It has various access points and is permanently open, because it is not a closed park and has no specific opening times. Of all the access points, the most majestic is via the San Nicolás gateway located in Calle del Bosquecillo. A Baroque recreation of the Arc de Triomphe, in the past it was one of the six entrances to the walled city, and until 1915 it was placed near the current San Ignacio church. Only the façade remains in tact. The remains of the former Taconera Gateway, demolished at the same time, are next to the track in the Antoniutti park.

Hidden amongst the trees in the Taconera Park is the figure of Mari Blanca. It was designed by Luis Paret to finish off a Pamplona-made fountain that was erected in the Plaza del Castillo. It dates back to the 18th century, and constitutes one of the most popular images in the city.

In the lower part of the gardens, the moats let visitors view the small zoo created between the walls, where deer, ducks, rabbits and peacocks roam freely. The balcony or viewpoint that opens out from Calle Navas de Tolosa is a favourite spot for local children.

The most important monument adorning the central walkway in the Taconera gardens is that of Julián Gayarre, erected in 1950 by Fructuoso Orduna and Víctor Eusa in honour of the Roncal-born tenor. The figure of Gayarre crowns a cylinder, sculpted with bas-relieves around a fountain.

Citadel and the vuelta del castillo


The Citadel and the Vuelta del Castillo (the green belt which surrounds it) are the city’s principal green lung, and main urban benchmark. It is an area covering 280,000 squared metres, with trees and grass meadows that intertwine with a construction erected between 1571 and 1645 as part of the Pamplona defence. Its pavilions, moats, bulwarks, ravelins and gentle slopes are now places where the city’s inhabitants can relax or enjoy sport or culture.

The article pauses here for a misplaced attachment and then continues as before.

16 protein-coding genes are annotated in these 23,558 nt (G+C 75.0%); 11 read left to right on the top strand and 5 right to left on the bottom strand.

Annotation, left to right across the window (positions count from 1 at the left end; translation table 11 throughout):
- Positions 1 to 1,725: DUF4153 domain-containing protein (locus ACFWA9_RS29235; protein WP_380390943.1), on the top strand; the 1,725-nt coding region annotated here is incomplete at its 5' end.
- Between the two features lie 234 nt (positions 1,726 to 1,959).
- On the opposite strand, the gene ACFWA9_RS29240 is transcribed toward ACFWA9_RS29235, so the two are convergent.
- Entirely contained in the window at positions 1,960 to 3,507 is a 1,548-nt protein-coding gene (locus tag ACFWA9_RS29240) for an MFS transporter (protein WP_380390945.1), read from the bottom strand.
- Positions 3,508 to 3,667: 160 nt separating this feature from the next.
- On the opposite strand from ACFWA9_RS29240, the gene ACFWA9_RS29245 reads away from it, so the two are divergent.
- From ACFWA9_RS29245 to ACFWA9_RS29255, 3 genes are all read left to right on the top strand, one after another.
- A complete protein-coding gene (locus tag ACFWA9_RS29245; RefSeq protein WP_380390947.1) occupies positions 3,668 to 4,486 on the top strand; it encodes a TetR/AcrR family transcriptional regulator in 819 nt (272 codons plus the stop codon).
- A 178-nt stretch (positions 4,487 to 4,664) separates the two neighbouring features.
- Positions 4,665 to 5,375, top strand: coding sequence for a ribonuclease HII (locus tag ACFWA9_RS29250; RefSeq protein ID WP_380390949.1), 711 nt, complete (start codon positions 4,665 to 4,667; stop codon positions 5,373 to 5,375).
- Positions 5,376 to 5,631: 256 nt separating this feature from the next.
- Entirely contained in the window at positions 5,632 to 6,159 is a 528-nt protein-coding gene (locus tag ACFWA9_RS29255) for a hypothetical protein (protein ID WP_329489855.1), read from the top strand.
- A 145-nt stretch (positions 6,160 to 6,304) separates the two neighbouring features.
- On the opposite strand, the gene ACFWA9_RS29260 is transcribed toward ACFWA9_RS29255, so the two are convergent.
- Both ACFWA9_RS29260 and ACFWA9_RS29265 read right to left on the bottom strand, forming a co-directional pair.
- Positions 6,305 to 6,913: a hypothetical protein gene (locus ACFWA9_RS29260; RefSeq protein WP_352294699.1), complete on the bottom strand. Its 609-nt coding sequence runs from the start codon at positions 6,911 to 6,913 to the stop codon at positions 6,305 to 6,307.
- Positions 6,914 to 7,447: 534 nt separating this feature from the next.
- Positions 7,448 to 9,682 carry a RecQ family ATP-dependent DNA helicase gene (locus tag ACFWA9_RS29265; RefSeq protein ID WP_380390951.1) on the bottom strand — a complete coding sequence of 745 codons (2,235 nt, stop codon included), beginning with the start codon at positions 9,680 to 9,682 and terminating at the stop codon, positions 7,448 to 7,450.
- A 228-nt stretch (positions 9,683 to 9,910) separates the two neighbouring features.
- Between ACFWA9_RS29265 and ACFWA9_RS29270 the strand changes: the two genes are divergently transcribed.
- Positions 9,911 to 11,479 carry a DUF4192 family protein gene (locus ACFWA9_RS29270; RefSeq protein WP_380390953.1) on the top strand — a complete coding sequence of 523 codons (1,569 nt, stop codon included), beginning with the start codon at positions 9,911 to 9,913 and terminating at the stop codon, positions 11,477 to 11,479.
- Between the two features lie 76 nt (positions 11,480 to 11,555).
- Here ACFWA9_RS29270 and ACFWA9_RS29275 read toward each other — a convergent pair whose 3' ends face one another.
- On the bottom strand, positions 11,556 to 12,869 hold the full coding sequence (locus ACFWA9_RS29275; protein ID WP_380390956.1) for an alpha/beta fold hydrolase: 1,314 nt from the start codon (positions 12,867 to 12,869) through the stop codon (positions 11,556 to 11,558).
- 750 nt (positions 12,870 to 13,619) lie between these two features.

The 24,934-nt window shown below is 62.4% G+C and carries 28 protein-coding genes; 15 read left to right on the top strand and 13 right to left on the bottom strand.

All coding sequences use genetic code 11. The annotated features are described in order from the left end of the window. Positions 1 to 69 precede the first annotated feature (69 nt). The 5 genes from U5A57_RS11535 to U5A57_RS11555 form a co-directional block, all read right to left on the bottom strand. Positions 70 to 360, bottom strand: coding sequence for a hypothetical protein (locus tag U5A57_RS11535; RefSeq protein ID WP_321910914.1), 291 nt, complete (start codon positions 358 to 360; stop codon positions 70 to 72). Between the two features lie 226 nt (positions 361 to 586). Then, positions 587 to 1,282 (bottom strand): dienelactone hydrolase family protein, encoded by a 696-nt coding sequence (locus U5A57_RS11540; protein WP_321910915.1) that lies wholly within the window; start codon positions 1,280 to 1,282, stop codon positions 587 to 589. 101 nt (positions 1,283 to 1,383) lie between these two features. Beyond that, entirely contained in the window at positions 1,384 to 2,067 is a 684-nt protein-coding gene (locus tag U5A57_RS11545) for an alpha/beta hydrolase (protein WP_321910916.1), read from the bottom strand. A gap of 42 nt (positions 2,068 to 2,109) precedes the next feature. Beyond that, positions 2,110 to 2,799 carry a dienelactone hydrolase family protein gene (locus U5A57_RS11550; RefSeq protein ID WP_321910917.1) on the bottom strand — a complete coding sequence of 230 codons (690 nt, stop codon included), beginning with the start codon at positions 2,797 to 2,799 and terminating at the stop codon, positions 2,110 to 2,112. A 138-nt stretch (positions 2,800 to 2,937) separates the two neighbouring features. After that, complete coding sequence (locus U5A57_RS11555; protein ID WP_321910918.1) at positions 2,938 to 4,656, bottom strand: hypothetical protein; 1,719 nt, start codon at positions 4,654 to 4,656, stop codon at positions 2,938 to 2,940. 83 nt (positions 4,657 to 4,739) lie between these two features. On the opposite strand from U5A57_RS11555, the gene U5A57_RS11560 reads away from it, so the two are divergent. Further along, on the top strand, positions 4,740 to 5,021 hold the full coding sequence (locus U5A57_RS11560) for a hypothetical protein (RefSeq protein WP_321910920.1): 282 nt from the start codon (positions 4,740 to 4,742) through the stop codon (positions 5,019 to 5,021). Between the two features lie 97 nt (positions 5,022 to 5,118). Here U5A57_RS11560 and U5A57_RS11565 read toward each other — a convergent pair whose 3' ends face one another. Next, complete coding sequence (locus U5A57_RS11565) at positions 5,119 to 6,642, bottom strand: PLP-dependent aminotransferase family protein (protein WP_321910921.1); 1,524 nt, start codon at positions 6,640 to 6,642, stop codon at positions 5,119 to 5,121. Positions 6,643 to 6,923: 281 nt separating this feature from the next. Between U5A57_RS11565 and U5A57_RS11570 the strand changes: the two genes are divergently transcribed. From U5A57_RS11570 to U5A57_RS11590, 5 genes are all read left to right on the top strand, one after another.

The Vuelta del Castillo was preserved for military reasons. In fact, it was the Citadel’s glacis – the gentle slopes leading into the moats and the walls – where construction was not permitted. Since the 17th century, it has been a favourite walking route for Pamplona locals. It is a vast, well-tended green area shared by walkers, runners and football players alike. It has benches, fountains and pathways, making for a very pleasant walk. There are two wind roses on the paths in the Vuelta del Castillo: one beside the Edificio Singular, at the crossroads between Avenida de Pío XII and Avenida del Ejercito, and the other at the entrance to the Citadel via the Socorro Gateway.